The NAB board, soon to be led by former Treasury secretary Ken Henry, showed it had learned the lessons of Slater and Gordon when it opted for a PAITREO (pro-rata accelerated institutional, tradeable retail entitlement offer) structure in the $5.5 billion rights issue unveiled yesterday.

Institutions have 48 hours until close of business today to take up their entitlement in the two-for-25 offer at  $28.50 or have their rights sold in a bookbuild to be conducted on Monday.

Under Australia’s anything-goes capital-raising system, NAB would have been quite within its rights to do a heavily discounted $10 billion placement to the Iranian government. Indeed, NAB did $5 billion worth of discounted institutional placements during the GFC in 2008 and 2009 when it ignored the principle of property rights and heavily diluted retail investors.

This time it is different — and much fairer for all concerned. NAB is the most globally owned, Australian-headquartered and ASX-listed company to do an accelerated entitlement offer of this size, so big investors around the world will have been scrambling to make their decision.

The bank’s 500,000 retail investors have a little more time as rights trading commences for them on May 12 and runs for two weeks until May 25.

Rights trading is something that billionaires Gerry Harvey and Kerry Stokes refused to offer in their recent capital raisings, which heavily disadvantaged retail investors because non-participants were offered no ability to receive compensation.

A smart tactic for NAB’s retail investors would potentially be to wait and see how much compensation non-participating institutions get, and use that as a benchmark to decide at what price they should sell on-market.

Alternatively, retail investors who don’t take up the offer or sell on-market will have their entitlements sold off on June 4 in a bookbuild.

There has been no shortage of ASX capital raisings this year to demonstrate the different methods available in Australia’s highly flexible system. Here’s a summary:

Tabcorp distributes franking credits fairly

Tabcorb followed the lead of Harvey Norman by slashing its accumulated franking credits through a 30-cent fully franked special dividend, which was funded by a $236 million one-for-12 entitlement offer at $3.70.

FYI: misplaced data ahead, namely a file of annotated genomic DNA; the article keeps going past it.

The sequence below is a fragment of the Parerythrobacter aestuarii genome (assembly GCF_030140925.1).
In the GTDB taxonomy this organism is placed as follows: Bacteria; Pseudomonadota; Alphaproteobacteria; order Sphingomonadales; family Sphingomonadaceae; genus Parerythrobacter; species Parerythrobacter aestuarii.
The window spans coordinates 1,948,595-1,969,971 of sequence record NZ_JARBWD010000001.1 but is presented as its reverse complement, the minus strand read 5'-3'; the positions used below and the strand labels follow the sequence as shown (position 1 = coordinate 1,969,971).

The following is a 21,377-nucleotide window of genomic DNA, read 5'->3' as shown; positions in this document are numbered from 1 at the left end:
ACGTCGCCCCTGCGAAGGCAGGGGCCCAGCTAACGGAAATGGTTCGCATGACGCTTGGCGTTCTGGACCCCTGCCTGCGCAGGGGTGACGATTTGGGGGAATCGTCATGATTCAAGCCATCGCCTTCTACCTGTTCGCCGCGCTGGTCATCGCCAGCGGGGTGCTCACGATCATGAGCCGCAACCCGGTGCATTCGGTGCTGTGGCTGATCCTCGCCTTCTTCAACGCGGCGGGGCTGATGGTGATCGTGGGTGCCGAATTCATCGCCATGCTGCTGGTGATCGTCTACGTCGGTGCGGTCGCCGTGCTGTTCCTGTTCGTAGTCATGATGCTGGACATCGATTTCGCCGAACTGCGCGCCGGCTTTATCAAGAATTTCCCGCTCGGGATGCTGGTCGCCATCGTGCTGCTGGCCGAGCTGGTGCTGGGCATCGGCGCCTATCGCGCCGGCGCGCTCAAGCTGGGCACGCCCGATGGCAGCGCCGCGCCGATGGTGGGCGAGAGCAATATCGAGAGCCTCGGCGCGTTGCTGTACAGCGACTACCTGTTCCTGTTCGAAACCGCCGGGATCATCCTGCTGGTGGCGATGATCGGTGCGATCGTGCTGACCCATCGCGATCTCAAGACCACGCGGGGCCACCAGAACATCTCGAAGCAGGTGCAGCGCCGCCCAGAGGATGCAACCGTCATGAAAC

However, there was no self-serving component, as with Gerry Harvey, because Tabcorp went for a PAITREO offer structure rather than an AREO (accelerated renounceable entitlement offer), so non-participating retail investors had two weeks to sell their entitlements on market.

The result produced a 92% take-up of the $142 million institutional offer, with non-participants pocketing an 81-cent compensation payment as the shortfall cleared at $4.51.

Participation in the retail offer, boosted by the rights trading, was quite healthy at 69% with total applications of $64.7 million.

The retail shortfall of 7.7 million shares cleared at $4.52, meaning retail investors received 1 cent more than the institutions in compensation. Hooray.

A rare win for retail, although the whole deal still saw retail investors slightly diluted as a class because the retail shortfall was sold to institutional investors.

Dexus fails to deliver VWAP (volume-weighted average price) discount

The property group announced a $400 million institutional placement at $7.32 earlier this month and is following up with a $50 million share purchase plan (SPP) for retail investors at $7.32.

However, the board refused requests to include a discount to VWAP pricing alternative, which means the SPP will probably finish short of the $50 million cap unless the stock recovers from yesterday’s close, which matched the offer price.

When boards offer a VWAP discount price, investors can apply early and relax, knowing that they have downside protection. When there is only a fixed price, you have to watch the market right up until the close.

The likes of Ansell, DUET, IAG and Macquarie have all offered VWAP discounts on SPPs over the past two years.

The GPT real estate investment group scales back retail unfairly

GPT Group deserved a brickbat from the Australian Shareholders’ Association for doing a $325 million institutional placement in January and then heavily scaling back the $124 million in applications for the subsequent $15,000 share purchase plan to just $50 million.

Many other companies such as ANZ, QBE Insurance, IAG, Super Retail Group, Bendigo Bank, Ardent Leisure, Automotive Holdings and Crane Group have expanded SPP caps in this situation.

Swiss play an inside game at Mantra Group

Swiss investment banking giant UBS is still trying to extract itself from its biggest Australian GFC disaster: backing failed Gold Coast property group MFS to the tune of about $800 million through the boom time purchase of the Stella hotel business.

UBS eventually converted the debt to equity and floated Mantra Group on the ASX last year, reportedly triggering profitable write-backs of previous book losses. Mantra last month bought the Outrigger business in Queensland for $29.5 million and conducted a $53 million institutional placement at $3.24.

The subsequent $3.24 share purchase plan only raised $3.61 million suggesting it was poorly marketed considering it was around 3-5% in the money during the offer period.

UBS also did not cover itself in glory when it dumped about $90 million worth of shares after the SPP offer had closed but before the shares were issued. This caused the share price to dip about 3%. UBS is represented on the Mantra board and really should have waited until after the SPP shares were allotted before trading down.